If you are married to a Japanese citizen and want to move to Japan, you can get a spousal visa, work with that for a few years and then get a PR. They love kids, too (because it shows the marriage is stable). So, if you are married with kids in Japan, you are pretty much guaranteed a PR, as long as you are in good standing.
In my case, I applied for my PR and got it in about 4 months despite being told it would take 6 months by immigration. When I applied, I had been married for 3 years, living in Japan for 8, and our daughter had been born.
Getting a New ‘Preferential Treatment’ Visa
Japan wants to attract more talented workers to its country because there seems to be a shortage of them at the moment due to the whole low birth rate thing. So, they have gradually started to be nicer to foreigners in hopes that they will get more immigrants. The only problem is, due to political malaise, laws are a bit difficult to pass at the moment. So, immigration has started getting a little creative.
One of those moves is to create a new preferential treatment system to get a visa. It is based on a point system that you can find here. There are 3 tracks and they are all fairly difficult to get into – academic research activity, advanced specialized/technical activity, and business management activity.
All have different requirements and specific things they are looking for, but basically they are looking for young highly trained professionals and experienced business management staff.
Note that passing the JLPT N1 gives you 10 points in any category, which gives you an extra leg up. I’m starting to see the JLPT pop up here and there with immigration, which is good to see. Japan definitely needs to encourage more immigration, but it helps if those who come into the country share certain traits with those that are already here, like say being able to use Japanese.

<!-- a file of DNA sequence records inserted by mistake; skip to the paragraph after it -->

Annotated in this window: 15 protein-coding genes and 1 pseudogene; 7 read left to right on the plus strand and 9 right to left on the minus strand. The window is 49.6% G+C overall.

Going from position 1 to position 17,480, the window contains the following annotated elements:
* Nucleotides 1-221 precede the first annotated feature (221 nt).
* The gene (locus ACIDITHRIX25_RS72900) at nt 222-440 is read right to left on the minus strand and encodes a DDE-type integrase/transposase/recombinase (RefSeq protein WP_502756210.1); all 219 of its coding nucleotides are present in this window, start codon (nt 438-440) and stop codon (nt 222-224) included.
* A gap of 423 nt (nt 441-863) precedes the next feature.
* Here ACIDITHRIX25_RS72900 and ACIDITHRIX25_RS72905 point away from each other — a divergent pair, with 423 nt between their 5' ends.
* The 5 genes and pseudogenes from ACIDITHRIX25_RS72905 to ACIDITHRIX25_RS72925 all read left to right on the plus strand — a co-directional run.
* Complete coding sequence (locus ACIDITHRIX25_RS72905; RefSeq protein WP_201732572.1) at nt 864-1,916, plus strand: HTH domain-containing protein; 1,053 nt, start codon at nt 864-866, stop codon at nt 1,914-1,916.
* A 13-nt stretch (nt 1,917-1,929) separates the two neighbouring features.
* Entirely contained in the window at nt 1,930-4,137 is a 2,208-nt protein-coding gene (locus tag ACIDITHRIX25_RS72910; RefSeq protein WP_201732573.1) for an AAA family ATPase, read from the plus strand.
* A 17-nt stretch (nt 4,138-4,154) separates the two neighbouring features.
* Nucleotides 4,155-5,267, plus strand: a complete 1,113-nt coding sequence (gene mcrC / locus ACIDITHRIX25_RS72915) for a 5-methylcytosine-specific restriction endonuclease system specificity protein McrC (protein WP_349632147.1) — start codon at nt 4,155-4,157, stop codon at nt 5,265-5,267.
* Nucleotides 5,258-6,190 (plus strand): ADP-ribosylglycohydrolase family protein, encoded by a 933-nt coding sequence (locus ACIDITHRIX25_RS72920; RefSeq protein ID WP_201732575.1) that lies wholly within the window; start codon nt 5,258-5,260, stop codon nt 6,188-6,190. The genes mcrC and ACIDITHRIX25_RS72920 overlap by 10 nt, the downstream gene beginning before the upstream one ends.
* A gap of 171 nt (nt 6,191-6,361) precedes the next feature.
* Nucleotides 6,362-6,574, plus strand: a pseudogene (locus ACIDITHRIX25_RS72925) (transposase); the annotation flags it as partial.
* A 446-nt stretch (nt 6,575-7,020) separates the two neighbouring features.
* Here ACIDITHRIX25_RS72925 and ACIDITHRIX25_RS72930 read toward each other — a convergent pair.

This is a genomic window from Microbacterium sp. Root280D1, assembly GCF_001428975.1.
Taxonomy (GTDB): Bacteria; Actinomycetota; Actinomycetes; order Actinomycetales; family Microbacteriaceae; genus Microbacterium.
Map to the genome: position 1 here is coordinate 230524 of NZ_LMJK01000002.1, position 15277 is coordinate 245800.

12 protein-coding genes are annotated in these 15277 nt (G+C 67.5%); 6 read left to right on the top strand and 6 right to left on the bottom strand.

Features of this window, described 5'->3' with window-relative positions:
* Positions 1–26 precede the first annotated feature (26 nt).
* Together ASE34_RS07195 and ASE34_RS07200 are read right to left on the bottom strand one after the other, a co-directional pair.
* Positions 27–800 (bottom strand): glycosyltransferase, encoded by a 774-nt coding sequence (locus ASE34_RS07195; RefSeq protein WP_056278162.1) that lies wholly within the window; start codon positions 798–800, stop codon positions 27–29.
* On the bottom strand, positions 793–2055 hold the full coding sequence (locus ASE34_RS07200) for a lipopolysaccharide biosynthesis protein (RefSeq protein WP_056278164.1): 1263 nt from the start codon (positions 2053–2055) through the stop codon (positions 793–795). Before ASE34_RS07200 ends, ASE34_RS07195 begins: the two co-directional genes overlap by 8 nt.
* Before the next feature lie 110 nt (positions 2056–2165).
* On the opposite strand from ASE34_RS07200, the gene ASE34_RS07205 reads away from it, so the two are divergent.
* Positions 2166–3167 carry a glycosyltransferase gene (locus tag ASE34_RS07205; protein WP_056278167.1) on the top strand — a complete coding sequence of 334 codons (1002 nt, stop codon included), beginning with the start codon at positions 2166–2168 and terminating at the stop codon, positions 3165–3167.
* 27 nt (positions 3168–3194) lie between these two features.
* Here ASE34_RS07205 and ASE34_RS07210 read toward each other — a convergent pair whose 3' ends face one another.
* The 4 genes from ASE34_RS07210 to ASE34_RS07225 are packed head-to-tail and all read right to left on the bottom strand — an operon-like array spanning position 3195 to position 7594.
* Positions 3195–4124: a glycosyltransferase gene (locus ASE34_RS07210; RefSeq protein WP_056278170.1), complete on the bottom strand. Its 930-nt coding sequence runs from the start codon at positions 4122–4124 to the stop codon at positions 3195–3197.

The good thing about this visa is that it allows you some extra benefits that regular visa holders don’t have. For example, you are able to get a visa for your parents, which even PR holders aren’t able to do (actually this visa is the only way). And you are allowed to apply for your PR after just 4.5 years.
The main disadvantage is that this visa is tied to your job. If you lose or quit your job, you’ll have to re-apply for the visa when you get a new job. Other visa holders don’t have these restrictions. For example, if you came over on a humanities (translation, teaching, etc…) visa you can switch jobs as long as the new job falls under that category. And PR holders have no restrictions.
A Move in the Right Direction
Immigration is always a tricky topic no matter what country you are in. Japan needs workers, but I could see where a completely open door would create more problems than it solves. To make matters worse, the government is unable to really do much of anything at the moment with laws.
What do you think? Should immigration be more lax? What are your experiences with visas? I’d love to know about them. Let me know in the comments.